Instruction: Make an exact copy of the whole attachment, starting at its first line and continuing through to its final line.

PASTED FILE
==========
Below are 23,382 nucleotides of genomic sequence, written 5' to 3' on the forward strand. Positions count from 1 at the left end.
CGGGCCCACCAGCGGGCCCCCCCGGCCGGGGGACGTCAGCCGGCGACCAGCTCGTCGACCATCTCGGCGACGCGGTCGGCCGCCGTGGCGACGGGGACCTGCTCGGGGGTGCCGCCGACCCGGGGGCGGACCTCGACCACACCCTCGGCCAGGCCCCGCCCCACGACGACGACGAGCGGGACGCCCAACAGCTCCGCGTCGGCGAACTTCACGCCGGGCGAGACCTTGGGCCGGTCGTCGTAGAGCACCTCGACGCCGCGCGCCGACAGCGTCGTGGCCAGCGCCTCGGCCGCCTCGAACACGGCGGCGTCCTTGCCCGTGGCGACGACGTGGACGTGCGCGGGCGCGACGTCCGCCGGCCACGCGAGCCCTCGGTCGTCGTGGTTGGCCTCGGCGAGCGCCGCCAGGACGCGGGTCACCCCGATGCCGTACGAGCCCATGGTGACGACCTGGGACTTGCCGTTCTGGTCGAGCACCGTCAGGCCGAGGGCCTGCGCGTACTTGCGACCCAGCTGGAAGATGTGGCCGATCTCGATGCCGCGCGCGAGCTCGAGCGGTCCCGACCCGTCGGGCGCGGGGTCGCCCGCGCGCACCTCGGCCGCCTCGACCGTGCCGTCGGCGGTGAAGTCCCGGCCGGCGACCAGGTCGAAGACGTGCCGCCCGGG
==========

Below are 23,382 nucleotides of genomic sequence, written 5' to 3' on the forward strand. Positions count from 1 at the left end.
CGGGCCCACCAGCGGGCCCCCCCGGCCGGGGGACGTCAGCCGGCGACCAGCTCGTCGACCATCTCGGCGACGCGGTCGGCCGCCGTGGCGACGGGGACCTGCTCGGGGGTGCCGCCGACCCGGGGGCGGACCTCGACCACACCCTCGGCCAGGCCCCGCCCCACGACGACGACGAGCGGGACGCCCAACAGCTCCGCGTCGGCGAACTTCACGCCGGGCGAGACCTTGGGCCGGTCGTCGTAGAGCACCTCGACGCCGCGCGCCGACAGCGTCGTGGCCAGCGCCTCGGCCGCCTCGAACACGGCGGCGTCCTTGCCCGTGGCGACGACGTGGACGTGCGCGGGCGCGACGTCCGCCGGCCACGCGAGCCCTCGGTCGTCGTGGTTGGCCTCGGCGAGCGCCGCCAGGACGCGGGTCACCCCGATGCCGTACGAGCCCATGGTGACGACCTGGGACTTGCCGTTCTGGTCGAGCACCGTCAGGCCGAGGGCCTGCGCGTACTTGCGACCCAGCTGGAAGATGTGGCCGATCTCGATGCCGCGCGCGAGCTCGAGCGGTCCCGACCCGTCGGGCGCGGGGTCGCCCGCGCGCACCTCGGCCGCCTCGACCGTGCCGTCGGCGGTGAAGTCCCGGCCGGCGACCAGGTCGAAGACGTGCCGCCCGGG